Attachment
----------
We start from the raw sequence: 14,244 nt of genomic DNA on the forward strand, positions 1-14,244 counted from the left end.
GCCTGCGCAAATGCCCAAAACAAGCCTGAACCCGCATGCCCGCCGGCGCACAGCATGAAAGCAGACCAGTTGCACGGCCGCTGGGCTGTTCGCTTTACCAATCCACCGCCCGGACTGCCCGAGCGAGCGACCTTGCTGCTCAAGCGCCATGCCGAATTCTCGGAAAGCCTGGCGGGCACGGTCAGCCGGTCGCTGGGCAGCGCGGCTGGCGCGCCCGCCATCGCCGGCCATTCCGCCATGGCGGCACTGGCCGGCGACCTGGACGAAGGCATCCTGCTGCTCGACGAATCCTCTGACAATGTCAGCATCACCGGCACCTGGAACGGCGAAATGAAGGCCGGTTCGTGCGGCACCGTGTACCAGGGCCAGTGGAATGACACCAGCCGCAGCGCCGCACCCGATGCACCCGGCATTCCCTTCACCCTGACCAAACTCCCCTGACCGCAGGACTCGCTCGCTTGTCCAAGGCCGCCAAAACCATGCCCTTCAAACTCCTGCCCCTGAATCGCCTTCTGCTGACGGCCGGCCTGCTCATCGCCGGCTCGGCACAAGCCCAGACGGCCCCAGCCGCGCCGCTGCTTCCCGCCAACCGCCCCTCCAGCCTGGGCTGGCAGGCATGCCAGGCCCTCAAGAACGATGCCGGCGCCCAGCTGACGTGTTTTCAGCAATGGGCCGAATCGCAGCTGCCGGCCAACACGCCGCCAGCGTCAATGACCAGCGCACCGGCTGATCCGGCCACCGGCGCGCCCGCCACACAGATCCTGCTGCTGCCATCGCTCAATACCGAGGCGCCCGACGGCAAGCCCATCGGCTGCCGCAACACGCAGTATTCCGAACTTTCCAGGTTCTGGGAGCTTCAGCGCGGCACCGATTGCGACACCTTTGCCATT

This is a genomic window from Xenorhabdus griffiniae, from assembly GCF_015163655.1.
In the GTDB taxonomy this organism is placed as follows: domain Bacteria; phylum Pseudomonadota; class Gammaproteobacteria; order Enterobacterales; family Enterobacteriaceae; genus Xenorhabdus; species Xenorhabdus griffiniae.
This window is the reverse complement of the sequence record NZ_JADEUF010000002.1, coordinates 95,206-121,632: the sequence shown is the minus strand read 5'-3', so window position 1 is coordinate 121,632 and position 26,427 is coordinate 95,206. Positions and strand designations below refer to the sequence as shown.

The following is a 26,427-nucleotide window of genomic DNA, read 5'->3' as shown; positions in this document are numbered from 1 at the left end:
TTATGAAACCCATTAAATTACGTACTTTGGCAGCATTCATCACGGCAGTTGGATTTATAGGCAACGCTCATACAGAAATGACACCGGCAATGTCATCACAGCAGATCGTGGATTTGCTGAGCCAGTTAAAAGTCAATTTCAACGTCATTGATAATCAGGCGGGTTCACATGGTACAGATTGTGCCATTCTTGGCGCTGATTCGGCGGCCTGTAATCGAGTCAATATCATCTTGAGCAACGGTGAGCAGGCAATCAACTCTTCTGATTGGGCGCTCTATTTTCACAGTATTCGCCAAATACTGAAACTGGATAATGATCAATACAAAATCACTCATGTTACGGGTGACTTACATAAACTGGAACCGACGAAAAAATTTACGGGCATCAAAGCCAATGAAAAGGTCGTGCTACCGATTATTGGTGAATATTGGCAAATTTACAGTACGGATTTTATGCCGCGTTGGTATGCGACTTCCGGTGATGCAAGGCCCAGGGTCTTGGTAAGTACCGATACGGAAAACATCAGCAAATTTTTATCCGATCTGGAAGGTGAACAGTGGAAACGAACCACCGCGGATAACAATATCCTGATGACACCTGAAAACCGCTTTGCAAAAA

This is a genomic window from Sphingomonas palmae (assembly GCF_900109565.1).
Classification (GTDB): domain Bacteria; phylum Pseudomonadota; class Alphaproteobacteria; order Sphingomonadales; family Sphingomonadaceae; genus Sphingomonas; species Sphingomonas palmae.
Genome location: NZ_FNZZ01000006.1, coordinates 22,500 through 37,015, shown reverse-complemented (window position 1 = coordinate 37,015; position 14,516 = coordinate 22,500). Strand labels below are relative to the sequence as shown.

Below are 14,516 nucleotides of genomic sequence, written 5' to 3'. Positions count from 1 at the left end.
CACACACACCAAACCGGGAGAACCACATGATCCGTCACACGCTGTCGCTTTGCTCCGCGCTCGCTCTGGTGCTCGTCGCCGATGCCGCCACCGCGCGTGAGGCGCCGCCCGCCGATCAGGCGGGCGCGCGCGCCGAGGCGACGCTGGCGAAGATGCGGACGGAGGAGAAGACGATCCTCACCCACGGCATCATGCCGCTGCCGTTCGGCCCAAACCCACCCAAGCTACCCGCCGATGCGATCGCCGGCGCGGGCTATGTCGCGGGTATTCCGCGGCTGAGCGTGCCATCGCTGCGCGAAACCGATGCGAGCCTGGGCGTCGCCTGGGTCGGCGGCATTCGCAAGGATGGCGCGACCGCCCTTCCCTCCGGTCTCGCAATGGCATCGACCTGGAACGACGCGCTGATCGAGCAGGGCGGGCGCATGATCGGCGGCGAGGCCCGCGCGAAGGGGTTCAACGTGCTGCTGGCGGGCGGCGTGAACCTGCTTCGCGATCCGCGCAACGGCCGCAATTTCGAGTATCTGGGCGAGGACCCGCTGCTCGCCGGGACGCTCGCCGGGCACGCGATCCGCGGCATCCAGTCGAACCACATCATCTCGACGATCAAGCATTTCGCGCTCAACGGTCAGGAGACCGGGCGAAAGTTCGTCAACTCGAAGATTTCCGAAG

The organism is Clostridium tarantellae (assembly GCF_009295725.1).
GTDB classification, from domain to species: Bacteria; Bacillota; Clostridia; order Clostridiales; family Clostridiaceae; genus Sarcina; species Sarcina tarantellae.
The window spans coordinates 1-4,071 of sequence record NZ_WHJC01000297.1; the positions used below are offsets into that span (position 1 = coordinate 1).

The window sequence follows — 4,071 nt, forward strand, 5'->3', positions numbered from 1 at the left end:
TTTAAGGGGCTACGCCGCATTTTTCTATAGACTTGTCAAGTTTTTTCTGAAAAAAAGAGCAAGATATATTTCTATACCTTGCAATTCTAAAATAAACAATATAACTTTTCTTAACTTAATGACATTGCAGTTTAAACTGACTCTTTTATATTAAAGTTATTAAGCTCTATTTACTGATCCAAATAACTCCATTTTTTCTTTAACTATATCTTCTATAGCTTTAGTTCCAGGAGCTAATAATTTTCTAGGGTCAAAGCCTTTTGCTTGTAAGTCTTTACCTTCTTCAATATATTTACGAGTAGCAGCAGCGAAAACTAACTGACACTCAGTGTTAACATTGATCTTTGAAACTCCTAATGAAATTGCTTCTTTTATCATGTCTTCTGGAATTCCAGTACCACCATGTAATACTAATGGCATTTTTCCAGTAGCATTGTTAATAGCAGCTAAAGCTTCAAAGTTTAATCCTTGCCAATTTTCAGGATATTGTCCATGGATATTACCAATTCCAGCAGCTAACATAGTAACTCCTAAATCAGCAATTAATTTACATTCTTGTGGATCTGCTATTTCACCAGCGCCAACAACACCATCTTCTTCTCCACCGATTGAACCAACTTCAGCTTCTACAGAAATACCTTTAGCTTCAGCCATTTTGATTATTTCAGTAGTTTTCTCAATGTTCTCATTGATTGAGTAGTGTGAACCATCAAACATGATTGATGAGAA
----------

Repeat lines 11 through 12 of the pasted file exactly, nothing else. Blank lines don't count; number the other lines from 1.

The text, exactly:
Below are 14,516 nucleotides of genomic sequence, written 5' to 3'. Positions count from 1 at the left end.
CACACACACCAAACCGGGAGAACCACATGATCCGTCACACGCTGTCGCTTTGCTCCGCGCTCGCTCTGGTGCTCGTCGCCGATGCCGCCACCGCGCGTGAGGCGCCGCCCGCCGATCAGGCGGGCGCGCGCGCCGAGGCGACGCTGGCGAAGATGCGGACGGAGGAGAAGACGATCCTCACCCACGGCATCATGCCGCTGCCGTTCGGCCCAAACCCACCCAAGCTACCCGCCGATGCGATCGCCGGCGCGGGCTATGTCGCGGGTATTCCGCGGCTGAGCGTGCCATCGCTGCGCGAAACCGATGCGAGCCTGGGCGTCGCCTGGGTCGGCGGCATTCGCAAGGATGGCGCGACCGCCCTTCCCTCCGGTCTCGCAATGGCATCGACCTGGAACGACGCGCTGATCGAGCAGGGCGGGCGCATGATCGGCGGCGAGGCCCGCGCGAAGGGGTTCAACGTGCTGCTGGCGGGCGGCGTGAACCTGCTTCGCGATCCGCGCAACGGCCGCAATTTCGAGTATCTGGGCGAGGACCCGCTGCTCGCCGGGACGCTCGCCGGGCACGCGATCCGCGGCATCCAGTCGAACCACATCATCTCGACGATCAAGCATTTCGCGCTCAACGGTCAGGAGACCGGGCGAAAGTTCGTCAACTCGAAGATTTCCGAAG